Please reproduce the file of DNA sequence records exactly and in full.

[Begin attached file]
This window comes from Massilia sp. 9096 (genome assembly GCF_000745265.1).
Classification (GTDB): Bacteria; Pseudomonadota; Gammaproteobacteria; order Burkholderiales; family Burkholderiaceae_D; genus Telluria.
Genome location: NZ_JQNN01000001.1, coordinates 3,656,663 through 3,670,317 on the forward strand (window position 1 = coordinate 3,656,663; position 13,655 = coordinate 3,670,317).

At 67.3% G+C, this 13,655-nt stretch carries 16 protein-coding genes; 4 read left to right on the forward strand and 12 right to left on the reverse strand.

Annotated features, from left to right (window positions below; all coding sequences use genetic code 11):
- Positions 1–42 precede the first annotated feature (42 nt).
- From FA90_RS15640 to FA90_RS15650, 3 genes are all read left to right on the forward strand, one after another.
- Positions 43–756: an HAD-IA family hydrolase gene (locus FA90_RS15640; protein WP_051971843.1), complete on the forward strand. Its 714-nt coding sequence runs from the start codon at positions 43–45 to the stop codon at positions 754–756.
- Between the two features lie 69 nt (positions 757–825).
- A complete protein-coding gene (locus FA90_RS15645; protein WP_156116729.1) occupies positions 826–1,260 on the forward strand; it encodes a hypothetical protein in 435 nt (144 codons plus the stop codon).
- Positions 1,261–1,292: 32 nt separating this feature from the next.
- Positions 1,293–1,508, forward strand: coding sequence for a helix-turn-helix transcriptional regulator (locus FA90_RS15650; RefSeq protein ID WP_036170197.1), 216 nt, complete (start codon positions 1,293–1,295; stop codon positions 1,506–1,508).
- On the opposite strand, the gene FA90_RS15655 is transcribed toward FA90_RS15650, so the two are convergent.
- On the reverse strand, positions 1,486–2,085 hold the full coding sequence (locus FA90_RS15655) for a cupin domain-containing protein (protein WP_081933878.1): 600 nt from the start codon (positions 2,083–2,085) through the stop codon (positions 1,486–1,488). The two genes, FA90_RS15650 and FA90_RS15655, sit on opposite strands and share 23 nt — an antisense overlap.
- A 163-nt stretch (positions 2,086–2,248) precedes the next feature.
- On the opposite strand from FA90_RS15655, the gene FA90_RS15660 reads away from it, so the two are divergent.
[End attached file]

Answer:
This window comes from Massilia sp. 9096 (genome assembly GCF_000745265.1).
Classification (GTDB): Bacteria; Pseudomonadota; Gammaproteobacteria; order Burkholderiales; family Burkholderiaceae_D; genus Telluria.
Genome location: NZ_JQNN01000001.1, coordinates 3,656,663 through 3,670,317 on the forward strand (window position 1 = coordinate 3,656,663; position 13,655 = coordinate 3,670,317).

At 67.3% G+C, this 13,655-nt stretch carries 16 protein-coding genes; 4 read left to right on the forward strand and 12 right to left on the reverse strand.

Annotated features, from left to right (window positions below; all coding sequences use genetic code 11):
- Positions 1–42 precede the first annotated feature (42 nt).
- From FA90_RS15640 to FA90_RS15650, 3 genes are all read left to right on the forward strand, one after another.
- Positions 43–756: an HAD-IA family hydrolase gene (locus FA90_RS15640; protein WP_051971843.1), complete on the forward strand. Its 714-nt coding sequence runs from the start codon at positions 43–45 to the stop codon at positions 754–756.
- Between the two features lie 69 nt (positions 757–825).
- A complete protein-coding gene (locus FA90_RS15645; protein WP_156116729.1) occupies positions 826–1,260 on the forward strand; it encodes a hypothetical protein in 435 nt (144 codons plus the stop codon).
- Positions 1,261–1,292: 32 nt separating this feature from the next.
- Positions 1,293–1,508, forward strand: coding sequence for a helix-turn-helix transcriptional regulator (locus FA90_RS15650; RefSeq protein ID WP_036170197.1), 216 nt, complete (start codon positions 1,293–1,295; stop codon positions 1,506–1,508).
- On the opposite strand, the gene FA90_RS15655 is transcribed toward FA90_RS15650, so the two are convergent.
- On the reverse strand, positions 1,486–2,085 hold the full coding sequence (locus FA90_RS15655) for a cupin domain-containing protein (protein WP_081933878.1): 600 nt from the start codon (positions 2,083–2,085) through the stop codon (positions 1,486–1,488). The two genes, FA90_RS15650 and FA90_RS15655, sit on opposite strands and share 23 nt — an antisense overlap.
- A 163-nt stretch (positions 2,086–2,248) precedes the next feature.
- On the opposite strand from FA90_RS15655, the gene FA90_RS15660 reads away from it, so the two are divergent.